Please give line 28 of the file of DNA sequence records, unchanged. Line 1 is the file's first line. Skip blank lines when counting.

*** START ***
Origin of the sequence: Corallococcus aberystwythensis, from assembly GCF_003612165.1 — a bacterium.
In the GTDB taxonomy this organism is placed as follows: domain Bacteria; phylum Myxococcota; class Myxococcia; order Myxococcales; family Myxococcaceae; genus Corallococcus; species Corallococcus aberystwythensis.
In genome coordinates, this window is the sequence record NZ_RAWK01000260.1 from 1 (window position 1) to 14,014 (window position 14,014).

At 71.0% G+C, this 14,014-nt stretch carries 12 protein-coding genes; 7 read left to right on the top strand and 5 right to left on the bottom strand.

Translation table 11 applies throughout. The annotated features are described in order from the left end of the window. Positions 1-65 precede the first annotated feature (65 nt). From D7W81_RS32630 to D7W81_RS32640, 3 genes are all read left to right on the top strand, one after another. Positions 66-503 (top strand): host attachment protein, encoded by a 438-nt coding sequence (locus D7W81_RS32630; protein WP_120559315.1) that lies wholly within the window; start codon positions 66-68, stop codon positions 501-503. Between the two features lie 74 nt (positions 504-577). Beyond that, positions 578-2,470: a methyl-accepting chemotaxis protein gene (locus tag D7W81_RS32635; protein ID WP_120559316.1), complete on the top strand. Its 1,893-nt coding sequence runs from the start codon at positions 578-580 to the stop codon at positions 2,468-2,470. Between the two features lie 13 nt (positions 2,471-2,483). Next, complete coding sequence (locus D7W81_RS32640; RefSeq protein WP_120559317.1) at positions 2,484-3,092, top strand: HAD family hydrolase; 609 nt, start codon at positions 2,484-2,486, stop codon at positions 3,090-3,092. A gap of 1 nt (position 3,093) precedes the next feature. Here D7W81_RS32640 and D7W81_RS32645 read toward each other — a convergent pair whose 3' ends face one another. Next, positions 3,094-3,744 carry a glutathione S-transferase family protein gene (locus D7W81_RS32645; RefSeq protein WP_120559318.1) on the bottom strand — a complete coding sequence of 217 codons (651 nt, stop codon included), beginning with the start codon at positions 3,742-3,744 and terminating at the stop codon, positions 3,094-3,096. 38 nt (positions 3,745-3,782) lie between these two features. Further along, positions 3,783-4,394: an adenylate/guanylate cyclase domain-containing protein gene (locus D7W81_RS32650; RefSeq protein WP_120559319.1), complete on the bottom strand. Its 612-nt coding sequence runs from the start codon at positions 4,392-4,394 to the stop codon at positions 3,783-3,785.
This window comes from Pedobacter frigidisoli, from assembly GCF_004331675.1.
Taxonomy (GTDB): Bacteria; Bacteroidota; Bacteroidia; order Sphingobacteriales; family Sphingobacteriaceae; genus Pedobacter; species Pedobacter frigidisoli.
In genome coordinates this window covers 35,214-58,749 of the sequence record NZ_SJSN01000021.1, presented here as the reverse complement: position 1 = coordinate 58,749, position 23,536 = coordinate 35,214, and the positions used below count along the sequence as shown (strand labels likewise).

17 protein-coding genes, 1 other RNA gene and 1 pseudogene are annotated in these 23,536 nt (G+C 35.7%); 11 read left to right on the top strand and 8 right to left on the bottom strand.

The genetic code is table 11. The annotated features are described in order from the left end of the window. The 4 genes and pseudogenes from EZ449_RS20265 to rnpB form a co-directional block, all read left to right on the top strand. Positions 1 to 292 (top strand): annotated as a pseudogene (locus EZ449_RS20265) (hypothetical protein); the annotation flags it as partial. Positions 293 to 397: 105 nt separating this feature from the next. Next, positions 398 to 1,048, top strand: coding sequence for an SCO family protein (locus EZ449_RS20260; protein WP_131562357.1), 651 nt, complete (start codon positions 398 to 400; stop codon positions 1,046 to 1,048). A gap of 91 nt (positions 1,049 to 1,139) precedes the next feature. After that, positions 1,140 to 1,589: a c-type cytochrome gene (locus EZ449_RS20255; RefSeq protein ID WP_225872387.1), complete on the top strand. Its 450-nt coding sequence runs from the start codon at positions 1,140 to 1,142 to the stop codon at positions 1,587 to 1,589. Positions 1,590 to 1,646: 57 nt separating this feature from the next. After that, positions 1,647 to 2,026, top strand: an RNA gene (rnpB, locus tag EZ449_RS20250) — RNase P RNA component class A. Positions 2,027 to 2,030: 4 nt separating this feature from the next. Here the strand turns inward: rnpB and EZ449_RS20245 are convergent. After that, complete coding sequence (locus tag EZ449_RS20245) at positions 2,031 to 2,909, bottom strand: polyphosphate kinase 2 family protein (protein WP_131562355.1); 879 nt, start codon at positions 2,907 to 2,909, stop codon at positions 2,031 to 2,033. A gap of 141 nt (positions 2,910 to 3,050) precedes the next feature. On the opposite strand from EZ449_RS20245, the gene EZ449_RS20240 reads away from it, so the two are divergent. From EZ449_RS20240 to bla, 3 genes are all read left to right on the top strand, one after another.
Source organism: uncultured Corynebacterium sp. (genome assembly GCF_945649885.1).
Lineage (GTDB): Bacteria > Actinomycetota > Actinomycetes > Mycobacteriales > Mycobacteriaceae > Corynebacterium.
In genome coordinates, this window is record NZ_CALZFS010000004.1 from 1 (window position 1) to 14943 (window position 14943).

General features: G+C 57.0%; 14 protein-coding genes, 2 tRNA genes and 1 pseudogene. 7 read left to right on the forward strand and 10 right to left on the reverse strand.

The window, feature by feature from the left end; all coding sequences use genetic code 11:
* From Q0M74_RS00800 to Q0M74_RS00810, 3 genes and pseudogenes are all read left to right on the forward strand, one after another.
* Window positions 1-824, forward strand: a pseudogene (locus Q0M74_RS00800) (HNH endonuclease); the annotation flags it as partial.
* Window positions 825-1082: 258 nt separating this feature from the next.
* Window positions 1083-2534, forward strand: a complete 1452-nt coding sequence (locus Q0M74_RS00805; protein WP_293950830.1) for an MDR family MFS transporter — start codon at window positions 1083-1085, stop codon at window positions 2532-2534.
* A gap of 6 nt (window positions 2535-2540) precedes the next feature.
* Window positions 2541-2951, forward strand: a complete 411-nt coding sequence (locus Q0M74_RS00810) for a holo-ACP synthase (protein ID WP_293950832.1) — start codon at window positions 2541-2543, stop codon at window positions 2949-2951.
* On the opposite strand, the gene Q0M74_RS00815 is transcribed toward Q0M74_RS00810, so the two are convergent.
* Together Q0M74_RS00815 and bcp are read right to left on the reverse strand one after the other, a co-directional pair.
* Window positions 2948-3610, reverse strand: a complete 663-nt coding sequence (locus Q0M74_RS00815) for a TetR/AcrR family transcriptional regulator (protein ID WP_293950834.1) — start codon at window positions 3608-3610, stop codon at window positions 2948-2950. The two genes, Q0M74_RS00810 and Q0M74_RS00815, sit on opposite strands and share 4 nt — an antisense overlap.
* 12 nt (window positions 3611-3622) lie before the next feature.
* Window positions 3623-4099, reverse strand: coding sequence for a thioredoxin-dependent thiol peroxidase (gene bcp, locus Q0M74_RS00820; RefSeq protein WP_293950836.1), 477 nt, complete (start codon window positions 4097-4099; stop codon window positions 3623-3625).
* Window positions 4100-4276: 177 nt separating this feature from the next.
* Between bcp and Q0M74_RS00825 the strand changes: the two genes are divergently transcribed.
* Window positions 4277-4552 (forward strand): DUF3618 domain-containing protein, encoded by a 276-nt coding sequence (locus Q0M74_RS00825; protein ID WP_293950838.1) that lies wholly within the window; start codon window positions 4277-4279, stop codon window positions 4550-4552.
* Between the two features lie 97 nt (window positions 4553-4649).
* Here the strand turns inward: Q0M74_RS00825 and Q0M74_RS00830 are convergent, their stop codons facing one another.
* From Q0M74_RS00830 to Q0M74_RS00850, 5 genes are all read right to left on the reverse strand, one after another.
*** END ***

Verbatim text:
* Between bcp and Q0M74_RS00825 the strand changes: the two genes are divergently transcribed.